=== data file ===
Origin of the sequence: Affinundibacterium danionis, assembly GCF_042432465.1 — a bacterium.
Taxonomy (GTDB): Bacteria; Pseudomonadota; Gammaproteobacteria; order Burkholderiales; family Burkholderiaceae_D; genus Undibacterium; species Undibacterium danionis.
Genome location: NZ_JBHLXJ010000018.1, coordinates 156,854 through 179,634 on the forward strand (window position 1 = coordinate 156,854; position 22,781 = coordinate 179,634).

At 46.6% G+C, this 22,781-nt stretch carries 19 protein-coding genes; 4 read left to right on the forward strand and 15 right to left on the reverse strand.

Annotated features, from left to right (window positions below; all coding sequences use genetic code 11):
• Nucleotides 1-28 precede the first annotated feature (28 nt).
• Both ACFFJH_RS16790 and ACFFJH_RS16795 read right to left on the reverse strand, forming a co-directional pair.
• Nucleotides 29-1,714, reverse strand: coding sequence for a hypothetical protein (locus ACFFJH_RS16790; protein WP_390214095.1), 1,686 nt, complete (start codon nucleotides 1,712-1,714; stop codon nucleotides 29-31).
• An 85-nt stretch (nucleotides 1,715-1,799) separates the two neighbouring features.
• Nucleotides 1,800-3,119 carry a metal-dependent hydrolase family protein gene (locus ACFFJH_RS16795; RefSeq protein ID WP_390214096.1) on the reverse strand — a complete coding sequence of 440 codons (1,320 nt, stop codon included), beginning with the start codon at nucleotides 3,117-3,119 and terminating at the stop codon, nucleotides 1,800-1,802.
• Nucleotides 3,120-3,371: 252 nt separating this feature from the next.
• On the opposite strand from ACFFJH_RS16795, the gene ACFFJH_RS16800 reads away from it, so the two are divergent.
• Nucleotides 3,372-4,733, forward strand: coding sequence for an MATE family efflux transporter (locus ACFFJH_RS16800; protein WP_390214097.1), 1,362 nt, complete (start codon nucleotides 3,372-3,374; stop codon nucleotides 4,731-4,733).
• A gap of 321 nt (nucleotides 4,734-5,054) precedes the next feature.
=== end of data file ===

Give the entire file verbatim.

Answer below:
Origin of the sequence: Affinundibacterium danionis, assembly GCF_042432465.1 — a bacterium.
Taxonomy (GTDB): Bacteria; Pseudomonadota; Gammaproteobacteria; order Burkholderiales; family Burkholderiaceae_D; genus Undibacterium; species Undibacterium danionis.
Genome location: NZ_JBHLXJ010000018.1, coordinates 156,854 through 179,634 on the forward strand (window position 1 = coordinate 156,854; position 22,781 = coordinate 179,634).

At 46.6% G+C, this 22,781-nt stretch carries 19 protein-coding genes; 4 read left to right on the forward strand and 15 right to left on the reverse strand.

Annotated features, from left to right (window positions below; all coding sequences use genetic code 11):
• Nucleotides 1-28 precede the first annotated feature (28 nt).
• Both ACFFJH_RS16790 and ACFFJH_RS16795 read right to left on the reverse strand, forming a co-directional pair.
• Nucleotides 29-1,714, reverse strand: coding sequence for a hypothetical protein (locus ACFFJH_RS16790; protein WP_390214095.1), 1,686 nt, complete (start codon nucleotides 1,712-1,714; stop codon nucleotides 29-31).
• An 85-nt stretch (nucleotides 1,715-1,799) separates the two neighbouring features.
• Nucleotides 1,800-3,119 carry a metal-dependent hydrolase family protein gene (locus ACFFJH_RS16795; RefSeq protein ID WP_390214096.1) on the reverse strand — a complete coding sequence of 440 codons (1,320 nt, stop codon included), beginning with the start codon at nucleotides 3,117-3,119 and terminating at the stop codon, nucleotides 1,800-1,802.
• Nucleotides 3,120-3,371: 252 nt separating this feature from the next.
• On the opposite strand from ACFFJH_RS16795, the gene ACFFJH_RS16800 reads away from it, so the two are divergent.
• Nucleotides 3,372-4,733, forward strand: coding sequence for an MATE family efflux transporter (locus ACFFJH_RS16800; protein WP_390214097.1), 1,362 nt, complete (start codon nucleotides 3,372-3,374; stop codon nucleotides 4,731-4,733).
• A gap of 321 nt (nucleotides 4,734-5,054) precedes the next feature.